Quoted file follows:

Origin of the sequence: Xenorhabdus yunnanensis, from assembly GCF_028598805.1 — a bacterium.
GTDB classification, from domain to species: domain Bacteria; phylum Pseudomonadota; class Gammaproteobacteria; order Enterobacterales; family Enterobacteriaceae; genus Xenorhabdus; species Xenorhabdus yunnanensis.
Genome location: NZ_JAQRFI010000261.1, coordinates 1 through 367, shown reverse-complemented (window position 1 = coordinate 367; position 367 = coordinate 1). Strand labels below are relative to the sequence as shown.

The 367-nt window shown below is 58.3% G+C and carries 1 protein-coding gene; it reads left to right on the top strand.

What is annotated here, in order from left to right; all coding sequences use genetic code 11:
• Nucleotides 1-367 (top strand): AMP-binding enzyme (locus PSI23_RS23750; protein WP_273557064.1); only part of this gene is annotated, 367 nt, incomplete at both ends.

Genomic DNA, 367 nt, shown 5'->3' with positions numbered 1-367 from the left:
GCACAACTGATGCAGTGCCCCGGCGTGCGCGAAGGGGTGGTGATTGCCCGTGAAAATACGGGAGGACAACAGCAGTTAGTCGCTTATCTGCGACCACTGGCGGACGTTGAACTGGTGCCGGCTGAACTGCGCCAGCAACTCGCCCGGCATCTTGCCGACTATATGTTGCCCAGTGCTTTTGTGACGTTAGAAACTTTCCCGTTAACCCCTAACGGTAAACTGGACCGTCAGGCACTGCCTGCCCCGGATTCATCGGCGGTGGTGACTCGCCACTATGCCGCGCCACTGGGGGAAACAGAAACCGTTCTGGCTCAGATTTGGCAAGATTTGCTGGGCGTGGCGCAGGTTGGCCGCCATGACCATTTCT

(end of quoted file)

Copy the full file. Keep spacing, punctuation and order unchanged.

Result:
Origin of the sequence: Xenorhabdus yunnanensis, from assembly GCF_028598805.1 — a bacterium.
GTDB classification, from domain to species: domain Bacteria; phylum Pseudomonadota; class Gammaproteobacteria; order Enterobacterales; family Enterobacteriaceae; genus Xenorhabdus; species Xenorhabdus yunnanensis.
Genome location: NZ_JAQRFI010000261.1, coordinates 1 through 367, shown reverse-complemented (window position 1 = coordinate 367; position 367 = coordinate 1). Strand labels below are relative to the sequence as shown.

The 367-nt window shown below is 58.3% G+C and carries 1 protein-coding gene; it reads left to right on the top strand.

What is annotated here, in order from left to right; all coding sequences use genetic code 11:
• Nucleotides 1-367 (top strand): AMP-binding enzyme (locus PSI23_RS23750; protein WP_273557064.1); only part of this gene is annotated, 367 nt, incomplete at both ends.

Genomic DNA, 367 nt, shown 5'->3' with positions numbered 1-367 from the left:
GCACAACTGATGCAGTGCCCCGGCGTGCGCGAAGGGGTGGTGATTGCCCGTGAAAATACGGGAGGACAACAGCAGTTAGTCGCTTATCTGCGACCACTGGCGGACGTTGAACTGGTGCCGGCTGAACTGCGCCAGCAACTCGCCCGGCATCTTGCCGACTATATGTTGCCCAGTGCTTTTGTGACGTTAGAAACTTTCCCGTTAACCCCTAACGGTAAACTGGACCGTCAGGCACTGCCTGCCCCGGATTCATCGGCGGTGGTGACTCGCCACTATGCCGCGCCACTGGGGGAAACAGAAACCGTTCTGGCTCAGATTTGGCAAGATTTGCTGGGCGTGGCGCAGGTTGGCCGCCATGACCATTTCT